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Discussing Emotions - Weekly Wellbeing

Welcome to the Weekly Wellbeing Blog which brings you all the latest exciting developments in the new Wellbeing Curriculum over the last seven days at BIS HCMC.

Weekly Wellbeing - BIS HCMC

Other people can help if you talk to them...

What makes you worry? Your health? Your family? Friendships? World problems? 

Worry is a normal human reaction and like all emotions we experience, it is a valid one. It can be a positive emotion - it can stop us from becoming overconfident or lazy. Anxiety, an uncomfortable feeling of worry or fear, and an emotion everyone feels at times is our body telling us that a situation may be dangerous and motivates us to solve a problem. 

But when do we know if worry and anxiety have become a problem to ourselves? What signs should we look for? What should we do?  

This was the key focus in this week's lesson as we bring our theme of ‘Emotions’ to a close. Students firstly completed the task below which provided a starting point for a discussion on what kind of things cause them to worry.  

Wellbeing Emotion Scale | BIS HCMC

Like so many of our discussions over the last few weeks, every student had a different reaction and as ever, showed honesty and bravery to express their thoughts - some were worried about the world as they see it at the present moment, some were worried about their future, some were worried about schoolwork and some were worried about being different. 

We then explored the sources of support, advice and guidance available to us when we have worries and the positives and negatives of each depending on the situation; parents, family, friends, teachers. As we do in every lesson, we talked about the specific help we can provide for students who may not feel they have anyone to talk to; as well as a dedicated Head of Year and Tutor, each student can access our specialist Counselling and Student Support team should they wish to talk to someone.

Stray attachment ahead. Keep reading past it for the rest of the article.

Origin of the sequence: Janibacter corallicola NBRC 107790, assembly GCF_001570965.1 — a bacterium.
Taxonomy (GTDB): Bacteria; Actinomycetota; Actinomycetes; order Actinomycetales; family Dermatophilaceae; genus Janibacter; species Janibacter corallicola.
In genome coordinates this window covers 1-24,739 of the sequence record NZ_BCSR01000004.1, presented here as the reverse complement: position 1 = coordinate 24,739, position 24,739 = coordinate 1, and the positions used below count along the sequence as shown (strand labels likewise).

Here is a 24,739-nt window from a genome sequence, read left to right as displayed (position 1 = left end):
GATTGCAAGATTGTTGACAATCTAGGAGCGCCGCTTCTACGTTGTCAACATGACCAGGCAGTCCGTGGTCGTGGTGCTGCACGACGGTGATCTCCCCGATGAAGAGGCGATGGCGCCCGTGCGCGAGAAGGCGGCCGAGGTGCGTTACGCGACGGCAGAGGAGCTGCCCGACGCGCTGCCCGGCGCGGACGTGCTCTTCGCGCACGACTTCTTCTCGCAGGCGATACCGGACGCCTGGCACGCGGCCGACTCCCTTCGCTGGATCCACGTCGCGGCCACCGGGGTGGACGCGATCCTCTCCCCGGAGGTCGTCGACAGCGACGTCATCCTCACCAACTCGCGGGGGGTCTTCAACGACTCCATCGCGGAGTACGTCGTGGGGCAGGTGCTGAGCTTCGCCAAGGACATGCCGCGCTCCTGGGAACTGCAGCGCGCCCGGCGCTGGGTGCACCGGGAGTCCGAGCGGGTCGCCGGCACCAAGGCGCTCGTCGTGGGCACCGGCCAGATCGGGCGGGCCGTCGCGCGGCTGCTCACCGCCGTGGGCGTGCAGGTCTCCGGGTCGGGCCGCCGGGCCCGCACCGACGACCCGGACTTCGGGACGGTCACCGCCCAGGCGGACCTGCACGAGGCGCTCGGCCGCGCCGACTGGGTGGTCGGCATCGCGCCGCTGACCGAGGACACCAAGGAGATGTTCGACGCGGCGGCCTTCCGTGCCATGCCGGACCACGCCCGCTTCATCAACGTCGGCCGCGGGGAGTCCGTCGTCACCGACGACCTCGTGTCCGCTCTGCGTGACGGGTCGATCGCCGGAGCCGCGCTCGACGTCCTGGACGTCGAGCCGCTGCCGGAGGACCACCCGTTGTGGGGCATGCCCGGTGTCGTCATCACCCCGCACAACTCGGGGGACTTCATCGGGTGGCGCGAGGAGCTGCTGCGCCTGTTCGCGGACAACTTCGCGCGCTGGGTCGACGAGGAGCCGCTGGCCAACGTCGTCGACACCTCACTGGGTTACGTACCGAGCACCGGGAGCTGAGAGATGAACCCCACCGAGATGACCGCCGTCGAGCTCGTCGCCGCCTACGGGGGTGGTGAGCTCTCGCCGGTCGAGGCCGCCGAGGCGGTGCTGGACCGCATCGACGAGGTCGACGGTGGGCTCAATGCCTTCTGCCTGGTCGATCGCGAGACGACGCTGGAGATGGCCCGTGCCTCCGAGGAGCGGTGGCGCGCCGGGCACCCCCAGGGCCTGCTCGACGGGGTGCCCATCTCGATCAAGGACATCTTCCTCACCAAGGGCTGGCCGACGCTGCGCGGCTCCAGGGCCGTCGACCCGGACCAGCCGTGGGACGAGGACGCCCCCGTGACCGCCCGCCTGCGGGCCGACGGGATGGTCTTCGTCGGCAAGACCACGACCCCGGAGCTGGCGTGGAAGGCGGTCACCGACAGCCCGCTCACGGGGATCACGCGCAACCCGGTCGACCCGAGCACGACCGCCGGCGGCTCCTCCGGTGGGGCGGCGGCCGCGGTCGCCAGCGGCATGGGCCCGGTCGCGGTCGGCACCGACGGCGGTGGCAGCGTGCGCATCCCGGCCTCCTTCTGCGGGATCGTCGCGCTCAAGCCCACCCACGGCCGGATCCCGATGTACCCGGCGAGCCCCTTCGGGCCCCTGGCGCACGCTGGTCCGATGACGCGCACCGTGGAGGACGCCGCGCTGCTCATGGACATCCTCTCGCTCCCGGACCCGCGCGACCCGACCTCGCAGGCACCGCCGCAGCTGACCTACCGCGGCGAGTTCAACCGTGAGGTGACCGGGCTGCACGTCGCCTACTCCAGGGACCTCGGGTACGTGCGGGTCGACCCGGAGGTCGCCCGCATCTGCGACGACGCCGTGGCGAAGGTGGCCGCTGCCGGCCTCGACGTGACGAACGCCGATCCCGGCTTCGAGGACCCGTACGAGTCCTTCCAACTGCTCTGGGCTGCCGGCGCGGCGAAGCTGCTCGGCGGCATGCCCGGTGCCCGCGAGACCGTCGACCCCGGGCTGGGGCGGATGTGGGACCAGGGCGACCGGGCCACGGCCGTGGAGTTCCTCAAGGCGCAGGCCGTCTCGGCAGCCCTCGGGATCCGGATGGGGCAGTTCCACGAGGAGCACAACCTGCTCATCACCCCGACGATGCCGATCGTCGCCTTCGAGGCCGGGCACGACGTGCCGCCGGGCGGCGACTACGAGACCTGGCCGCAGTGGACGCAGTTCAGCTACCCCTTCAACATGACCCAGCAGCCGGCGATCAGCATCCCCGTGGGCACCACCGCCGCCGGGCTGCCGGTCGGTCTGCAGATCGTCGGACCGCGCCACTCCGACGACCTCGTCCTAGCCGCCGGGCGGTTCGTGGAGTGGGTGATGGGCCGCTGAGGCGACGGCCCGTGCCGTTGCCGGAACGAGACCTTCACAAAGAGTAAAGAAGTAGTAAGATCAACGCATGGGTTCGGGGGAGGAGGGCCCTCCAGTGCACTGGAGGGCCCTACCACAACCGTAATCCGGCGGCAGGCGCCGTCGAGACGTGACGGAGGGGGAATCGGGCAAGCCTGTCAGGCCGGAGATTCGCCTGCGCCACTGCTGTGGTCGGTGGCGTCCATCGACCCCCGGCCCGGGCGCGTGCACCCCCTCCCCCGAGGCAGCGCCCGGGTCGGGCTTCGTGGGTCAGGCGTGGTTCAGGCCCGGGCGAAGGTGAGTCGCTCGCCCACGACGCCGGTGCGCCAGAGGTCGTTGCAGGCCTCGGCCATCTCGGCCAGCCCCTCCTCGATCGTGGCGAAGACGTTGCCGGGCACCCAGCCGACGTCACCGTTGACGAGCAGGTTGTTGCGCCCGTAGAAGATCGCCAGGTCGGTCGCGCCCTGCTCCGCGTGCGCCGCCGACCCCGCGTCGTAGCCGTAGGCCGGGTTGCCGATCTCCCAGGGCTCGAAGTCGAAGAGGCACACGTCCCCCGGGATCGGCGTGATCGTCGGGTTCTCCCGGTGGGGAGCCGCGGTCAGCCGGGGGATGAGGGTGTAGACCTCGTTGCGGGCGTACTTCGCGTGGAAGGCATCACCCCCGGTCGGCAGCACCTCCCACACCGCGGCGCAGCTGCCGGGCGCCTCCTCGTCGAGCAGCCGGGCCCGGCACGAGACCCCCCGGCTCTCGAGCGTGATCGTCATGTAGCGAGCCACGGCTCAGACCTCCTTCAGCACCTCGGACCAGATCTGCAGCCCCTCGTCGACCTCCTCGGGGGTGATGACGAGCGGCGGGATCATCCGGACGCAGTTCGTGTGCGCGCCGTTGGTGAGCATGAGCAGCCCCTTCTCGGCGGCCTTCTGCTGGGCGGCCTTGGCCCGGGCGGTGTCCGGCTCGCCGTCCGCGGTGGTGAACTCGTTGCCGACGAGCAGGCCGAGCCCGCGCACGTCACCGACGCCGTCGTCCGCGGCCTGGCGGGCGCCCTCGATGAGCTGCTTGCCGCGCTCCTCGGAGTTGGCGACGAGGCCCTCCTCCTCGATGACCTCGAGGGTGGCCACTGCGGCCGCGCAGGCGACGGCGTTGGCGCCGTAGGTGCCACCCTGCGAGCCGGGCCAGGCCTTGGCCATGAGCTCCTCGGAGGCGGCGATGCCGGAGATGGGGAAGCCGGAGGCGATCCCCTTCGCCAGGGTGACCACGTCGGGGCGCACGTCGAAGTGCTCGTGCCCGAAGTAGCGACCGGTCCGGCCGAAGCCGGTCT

How can you help as a parent or guardian? What should you look for? How can you start a conversation? Below are a list of questions you can ask to begin a discussion on worry and anxiety with your son or daughter:  

  • Do you often feel overwhelmed?

  • Do you constantly think things may go wrong?

  • Do you often feel that something bad is going to happen?

  • Do you get upset if you make a mistake?

  • Do you care too much about being right?

  • Do you ask lots of unnecessary questions?

  • Do you need lots of reassurance? 

  • Do you cut yourself off from other people?

  • Are you always in a bad mood?

  • Are you always irritable or angry?

  • Are you always tired? 

This week, I have asked Mrs Katie Walsh, a parent of a Year 10 student, to reflect on the work we are doing in the new Wellbeing Curriculum:

"I really appreciate that BIS has recognised that the students are different following their period of virtual learning and that right now, as a part of their learning and Wellbeing lessons in particular, there are some real conversations happening about feelings, emotions and ways to describe them.  In order for my daughter to be able to tell me how she feels about what she is going through right now, first we need to teach her the language.  Then later, when she is practised enough, we can sit down and talk about what this new different person wants from her new, different life."

Should you have any feedback, please do not hesitate to contact me at I hope you have the opportunity to discuss what we have covered in Wellbeing this week with your son or daughter and thank you as always for your support with our new Wellbeing curriculum.

Mr Alexander, Head of Middle Secondary (Pastoral & Wellbeing)

Weekly Wellbeing - BIS HCMC

Student Wellbeing - British International School Ho Chi Minh City

Student Wellbeing

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